Since your new website resides or will reside, on Campus Suite servers, it will need to send an email on your behalf from time to time. For example, if a new user is added to the system, Campus Suite will send an email to the administrator on your team letting them know. There are various messages that Campus Suite will send out to users in your organization as necessary and on your behalf. In this case, it needs to be recognized as an authorized sender.
The purpose of an SPF record is to prevent spammers from sending messages with forged 'From' addresses at your domain. Recipients can refer to the SPF record to determine whether a message purporting to be from your domain comes from an authorized mail server.
For example, suppose that your domain example.com uses Gmail. You create an SPF record that identifies the Google Apps mail servers as the authorized mail servers for your domain. When a recipient's mail server receives a message from email@example.com, it can check the SPF record for example.com to determine whether it is a valid message. If the message comes from a server other than the Google Apps mail servers listed in the SPF record, the recipient's mail server can reject it as spam.
If your domain does not have an SPF record, some recipient domains may reject messages from your users because they cannot validate that the messages come from an authorized mail server. We have seen important messages sent from Campus Suite never be delivered because an SPF record does not exist, or there is an improperly configured SPF record. It's important to identify this early on so messages get delivered in a timely manner.
Very often, the IT person at your organization may not be familiar with SPF records, especially if someone else manages your DNS. Many schools use upstream providers to manage their DNS and this information should be provided to them.
The SPF is a TXT type record that specifies what servers may send an email on behalf of your domain. In the figure below, you can see how a system uses SPF to make decisions about how to route an email.
If you follow the flow, you will see that the recipient server (2) tries to verify the SPF record or Sender ID Framework in Microsoft’s nomenclature. The pass/fail status of the SPF record is then passed from the check stage in step 3 to the reputation data filter in step 4. If you fail SPF authentication, most ISPs will give you a poor reputation score and route your email to the spam or junk folder — some may even just block the email entirely.
Here is an example of a SPF record, again using example.com:
example.com. 3600 IN TXT "v=spf1 include:_spf-a.example.com include:_spf-b.example.com include:_spf-c.example.com include:_spf-ssg-a.example.com include:spf-a.hotmail.com ip4:18.104.22.168 ip4:22.214.171.124 ip4:126.96.36.199 ip4:188.8.131.52 ip4:184.108.40.206 ~all"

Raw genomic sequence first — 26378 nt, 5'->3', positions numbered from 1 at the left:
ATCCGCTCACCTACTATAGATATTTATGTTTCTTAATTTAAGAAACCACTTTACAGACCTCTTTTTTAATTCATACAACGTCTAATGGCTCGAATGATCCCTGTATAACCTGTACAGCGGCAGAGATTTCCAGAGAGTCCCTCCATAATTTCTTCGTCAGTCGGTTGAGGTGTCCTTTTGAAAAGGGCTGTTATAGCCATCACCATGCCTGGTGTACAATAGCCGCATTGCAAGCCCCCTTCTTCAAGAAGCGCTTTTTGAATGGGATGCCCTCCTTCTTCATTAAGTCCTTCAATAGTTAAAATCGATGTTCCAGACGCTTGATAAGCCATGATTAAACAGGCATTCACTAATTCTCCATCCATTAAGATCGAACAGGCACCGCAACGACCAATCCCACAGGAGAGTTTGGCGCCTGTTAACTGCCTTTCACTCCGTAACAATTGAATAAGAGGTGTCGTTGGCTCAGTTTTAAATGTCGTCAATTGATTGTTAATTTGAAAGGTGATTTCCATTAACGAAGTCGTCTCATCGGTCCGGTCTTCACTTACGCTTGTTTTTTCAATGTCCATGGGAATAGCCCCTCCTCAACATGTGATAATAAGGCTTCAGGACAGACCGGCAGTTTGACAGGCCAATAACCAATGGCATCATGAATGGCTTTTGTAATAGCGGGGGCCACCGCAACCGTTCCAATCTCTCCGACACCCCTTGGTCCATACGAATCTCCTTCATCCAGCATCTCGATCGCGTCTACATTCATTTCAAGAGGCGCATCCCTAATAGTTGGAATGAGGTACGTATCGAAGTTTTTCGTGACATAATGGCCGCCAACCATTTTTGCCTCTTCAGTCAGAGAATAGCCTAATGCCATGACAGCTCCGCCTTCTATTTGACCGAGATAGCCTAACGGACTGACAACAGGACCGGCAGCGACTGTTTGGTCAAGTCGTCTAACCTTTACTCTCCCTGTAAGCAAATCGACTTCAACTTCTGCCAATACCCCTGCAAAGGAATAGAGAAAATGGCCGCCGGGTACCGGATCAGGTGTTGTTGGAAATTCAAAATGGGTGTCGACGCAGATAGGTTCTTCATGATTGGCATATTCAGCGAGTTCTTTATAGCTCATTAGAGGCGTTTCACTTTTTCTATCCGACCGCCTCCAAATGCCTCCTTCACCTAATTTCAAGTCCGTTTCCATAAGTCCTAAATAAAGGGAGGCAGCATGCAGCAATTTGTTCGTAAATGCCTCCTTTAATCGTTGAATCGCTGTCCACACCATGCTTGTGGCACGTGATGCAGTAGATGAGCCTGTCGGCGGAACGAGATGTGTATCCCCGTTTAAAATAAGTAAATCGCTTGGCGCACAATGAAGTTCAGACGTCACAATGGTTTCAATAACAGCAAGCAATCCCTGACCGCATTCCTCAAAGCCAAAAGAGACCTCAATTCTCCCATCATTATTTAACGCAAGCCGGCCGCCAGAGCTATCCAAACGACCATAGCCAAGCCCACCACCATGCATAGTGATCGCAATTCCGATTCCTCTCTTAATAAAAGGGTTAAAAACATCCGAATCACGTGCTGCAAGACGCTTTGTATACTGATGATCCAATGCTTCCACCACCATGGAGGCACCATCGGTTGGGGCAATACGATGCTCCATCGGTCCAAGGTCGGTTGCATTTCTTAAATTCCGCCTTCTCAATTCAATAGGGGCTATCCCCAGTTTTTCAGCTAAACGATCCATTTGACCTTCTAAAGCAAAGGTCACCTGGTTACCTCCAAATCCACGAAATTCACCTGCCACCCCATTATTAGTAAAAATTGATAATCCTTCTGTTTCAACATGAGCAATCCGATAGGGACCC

This is a DNS TXT record that specifies what IPs and other systems are allowed to send an email on behalf of microsoft.com. Here you will notice that the SPF record uses IP addresses and include statements, but you can also simply include A or MX records.
Fortunately, there are many SPF wizards available to help you automatically generate these records.
Google Apps Customers
Find this beneficial information on understanding SPF records and adding them in your domain:
Creating SPF Records
Here's a link for Google Apps customers to create an SPF record in their DNS:
Here's another tool we have found very helpful for looking to see if you already have an SPF record in your DNS, and it can also assist you in creating one to add to the interface you use to manage your DNS.
Common SPF Errors
If you cannot configure SPF records correctly, you are better off not having them at all. As with the reverse DNS issues, if you use shared hosting or have multiple sites on the same domain, you need to check what IP your email uses. Many control panel systems will include the IP for the domain’s DNS A record, but for a site on a dedicated IP address, this may not be the IP used by the email system. In these cases, you need to add the ip4 record with the server’s main IP.
Don’t forget 3rd parties that may send an email on your behalf. For example, if you use MailChimp, Sendgrid or some other email delivery service, they should provide you with an include record to add to your SPF TXT statement.
If you use your ISP’s SMTP server, Gmail or similar 3rd party email service provider, you will need to get them to provide you with an SPF include record. I often see marketing firms using their web servers for sending out campaigns but then use Gmail for their own email. Google provides some good info on SPF records if you use their email services
AGAIN, you are often better off not having an SPF record at all than having an incorrect one. If you have an incorrect SPF record, some systems will reject your email while if you simply lack an SPF record, your message is accepted but undergoes more rigorous spam checks.